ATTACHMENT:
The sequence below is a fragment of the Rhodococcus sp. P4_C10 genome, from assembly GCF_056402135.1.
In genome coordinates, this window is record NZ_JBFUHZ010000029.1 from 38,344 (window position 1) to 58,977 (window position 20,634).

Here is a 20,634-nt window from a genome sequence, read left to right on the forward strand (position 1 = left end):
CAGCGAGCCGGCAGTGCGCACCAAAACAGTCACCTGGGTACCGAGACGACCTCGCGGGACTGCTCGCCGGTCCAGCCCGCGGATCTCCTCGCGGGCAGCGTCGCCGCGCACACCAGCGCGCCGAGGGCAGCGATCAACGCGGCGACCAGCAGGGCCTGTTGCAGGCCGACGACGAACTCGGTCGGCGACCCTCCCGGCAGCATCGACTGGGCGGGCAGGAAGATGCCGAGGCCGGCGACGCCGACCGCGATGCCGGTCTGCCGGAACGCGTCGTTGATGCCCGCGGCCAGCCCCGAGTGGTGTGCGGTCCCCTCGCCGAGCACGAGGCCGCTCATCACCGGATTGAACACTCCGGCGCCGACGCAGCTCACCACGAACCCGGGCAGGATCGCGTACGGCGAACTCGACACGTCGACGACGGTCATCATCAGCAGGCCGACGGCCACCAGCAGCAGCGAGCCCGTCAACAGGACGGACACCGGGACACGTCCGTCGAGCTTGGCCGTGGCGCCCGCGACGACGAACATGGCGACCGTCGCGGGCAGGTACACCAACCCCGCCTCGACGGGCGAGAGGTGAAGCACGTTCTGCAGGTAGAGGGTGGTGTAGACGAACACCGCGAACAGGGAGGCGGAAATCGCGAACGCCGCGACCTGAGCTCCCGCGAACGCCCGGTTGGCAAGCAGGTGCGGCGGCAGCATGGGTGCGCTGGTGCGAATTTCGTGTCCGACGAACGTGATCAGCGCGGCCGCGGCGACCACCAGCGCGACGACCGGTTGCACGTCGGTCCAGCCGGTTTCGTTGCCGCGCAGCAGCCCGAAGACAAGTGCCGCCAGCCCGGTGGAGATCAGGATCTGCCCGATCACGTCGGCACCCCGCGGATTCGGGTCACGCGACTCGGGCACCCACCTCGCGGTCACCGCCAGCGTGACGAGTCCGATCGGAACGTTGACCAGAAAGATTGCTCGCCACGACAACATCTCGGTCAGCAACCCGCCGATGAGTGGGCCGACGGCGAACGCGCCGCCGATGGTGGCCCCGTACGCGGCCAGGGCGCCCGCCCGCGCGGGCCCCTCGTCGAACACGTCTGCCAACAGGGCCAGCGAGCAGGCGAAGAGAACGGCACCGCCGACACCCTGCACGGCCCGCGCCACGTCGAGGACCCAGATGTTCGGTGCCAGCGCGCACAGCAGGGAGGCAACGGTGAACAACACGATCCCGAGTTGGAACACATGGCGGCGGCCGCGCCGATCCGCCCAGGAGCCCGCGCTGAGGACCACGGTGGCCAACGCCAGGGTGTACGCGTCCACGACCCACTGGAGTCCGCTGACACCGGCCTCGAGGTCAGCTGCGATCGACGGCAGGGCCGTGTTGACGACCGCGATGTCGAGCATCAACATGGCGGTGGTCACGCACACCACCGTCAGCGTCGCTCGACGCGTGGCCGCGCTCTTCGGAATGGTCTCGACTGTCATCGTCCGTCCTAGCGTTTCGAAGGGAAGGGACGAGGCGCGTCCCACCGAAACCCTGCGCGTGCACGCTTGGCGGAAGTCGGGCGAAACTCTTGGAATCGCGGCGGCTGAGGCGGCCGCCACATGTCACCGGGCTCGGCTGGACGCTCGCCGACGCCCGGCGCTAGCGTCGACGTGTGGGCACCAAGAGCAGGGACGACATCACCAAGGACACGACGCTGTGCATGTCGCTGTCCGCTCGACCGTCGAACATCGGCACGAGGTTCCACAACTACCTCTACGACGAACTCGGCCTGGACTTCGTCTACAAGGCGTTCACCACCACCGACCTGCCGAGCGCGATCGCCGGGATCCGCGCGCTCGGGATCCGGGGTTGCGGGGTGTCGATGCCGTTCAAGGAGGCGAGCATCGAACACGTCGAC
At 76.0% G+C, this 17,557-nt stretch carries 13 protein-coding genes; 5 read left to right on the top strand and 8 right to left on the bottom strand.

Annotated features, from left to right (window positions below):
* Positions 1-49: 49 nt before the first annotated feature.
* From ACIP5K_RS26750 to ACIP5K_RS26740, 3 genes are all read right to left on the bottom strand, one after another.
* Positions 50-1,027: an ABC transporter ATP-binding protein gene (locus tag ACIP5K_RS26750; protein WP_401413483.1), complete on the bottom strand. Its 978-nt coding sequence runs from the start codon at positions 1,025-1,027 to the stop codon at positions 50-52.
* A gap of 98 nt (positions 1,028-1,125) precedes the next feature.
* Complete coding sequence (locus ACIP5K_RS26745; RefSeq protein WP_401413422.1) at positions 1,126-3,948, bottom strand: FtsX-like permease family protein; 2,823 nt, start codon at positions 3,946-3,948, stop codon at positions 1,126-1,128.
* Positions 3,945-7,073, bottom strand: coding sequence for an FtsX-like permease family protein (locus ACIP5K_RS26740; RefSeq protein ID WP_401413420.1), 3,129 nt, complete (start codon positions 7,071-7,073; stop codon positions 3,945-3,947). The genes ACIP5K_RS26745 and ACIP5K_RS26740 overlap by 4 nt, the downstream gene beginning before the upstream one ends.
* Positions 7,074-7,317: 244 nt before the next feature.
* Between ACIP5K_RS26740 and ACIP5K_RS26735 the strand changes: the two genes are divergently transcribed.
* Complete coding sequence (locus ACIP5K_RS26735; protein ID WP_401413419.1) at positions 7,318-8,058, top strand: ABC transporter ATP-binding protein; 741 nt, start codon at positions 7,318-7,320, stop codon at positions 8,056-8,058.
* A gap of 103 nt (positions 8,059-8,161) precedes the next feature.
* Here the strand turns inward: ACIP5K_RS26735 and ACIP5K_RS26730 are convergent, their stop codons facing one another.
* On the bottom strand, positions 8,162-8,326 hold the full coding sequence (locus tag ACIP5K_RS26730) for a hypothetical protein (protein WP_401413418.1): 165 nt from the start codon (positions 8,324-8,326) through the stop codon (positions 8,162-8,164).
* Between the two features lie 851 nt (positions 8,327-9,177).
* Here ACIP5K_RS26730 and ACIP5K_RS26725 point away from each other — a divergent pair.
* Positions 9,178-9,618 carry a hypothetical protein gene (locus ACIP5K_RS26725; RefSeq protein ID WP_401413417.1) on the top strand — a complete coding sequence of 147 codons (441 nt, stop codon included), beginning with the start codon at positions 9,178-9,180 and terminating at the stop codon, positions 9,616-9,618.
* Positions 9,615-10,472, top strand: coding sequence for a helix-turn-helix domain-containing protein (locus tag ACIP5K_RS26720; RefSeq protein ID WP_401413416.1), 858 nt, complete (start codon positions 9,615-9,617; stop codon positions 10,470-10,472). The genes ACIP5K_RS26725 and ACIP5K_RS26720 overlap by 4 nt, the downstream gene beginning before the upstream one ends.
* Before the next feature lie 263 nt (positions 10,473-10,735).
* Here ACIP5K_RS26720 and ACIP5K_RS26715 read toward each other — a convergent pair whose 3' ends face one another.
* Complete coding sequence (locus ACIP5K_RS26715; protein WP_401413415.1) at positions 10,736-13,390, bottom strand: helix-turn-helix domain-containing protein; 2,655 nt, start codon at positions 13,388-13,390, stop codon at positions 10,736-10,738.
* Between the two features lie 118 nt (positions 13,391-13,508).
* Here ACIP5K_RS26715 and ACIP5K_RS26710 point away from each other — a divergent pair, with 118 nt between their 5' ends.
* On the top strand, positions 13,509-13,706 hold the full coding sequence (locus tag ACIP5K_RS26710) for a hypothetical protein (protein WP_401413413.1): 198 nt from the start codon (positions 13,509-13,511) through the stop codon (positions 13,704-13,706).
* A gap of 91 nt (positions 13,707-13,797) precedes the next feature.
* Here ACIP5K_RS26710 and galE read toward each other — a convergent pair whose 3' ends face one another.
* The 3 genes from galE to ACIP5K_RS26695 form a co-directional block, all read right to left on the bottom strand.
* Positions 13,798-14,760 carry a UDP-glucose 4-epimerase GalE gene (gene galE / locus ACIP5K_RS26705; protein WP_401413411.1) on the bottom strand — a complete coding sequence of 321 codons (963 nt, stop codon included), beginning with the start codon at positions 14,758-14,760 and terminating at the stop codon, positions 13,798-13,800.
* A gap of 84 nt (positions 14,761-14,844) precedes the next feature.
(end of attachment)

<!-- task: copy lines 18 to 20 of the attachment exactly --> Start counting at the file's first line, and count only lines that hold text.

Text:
* On the bottom strand, positions 8,162-8,326 hold the full coding sequence (locus tag ACIP5K_RS26730) for a hypothetical protein (protein WP_401413418.1): 165 nt from the start codon (positions 8,324-8,326) through the stop codon (positions 8,162-8,164).
* Between the two features lie 851 nt (positions 8,327-9,177).
* Here ACIP5K_RS26730 and ACIP5K_RS26725 point away from each other — a divergent pair.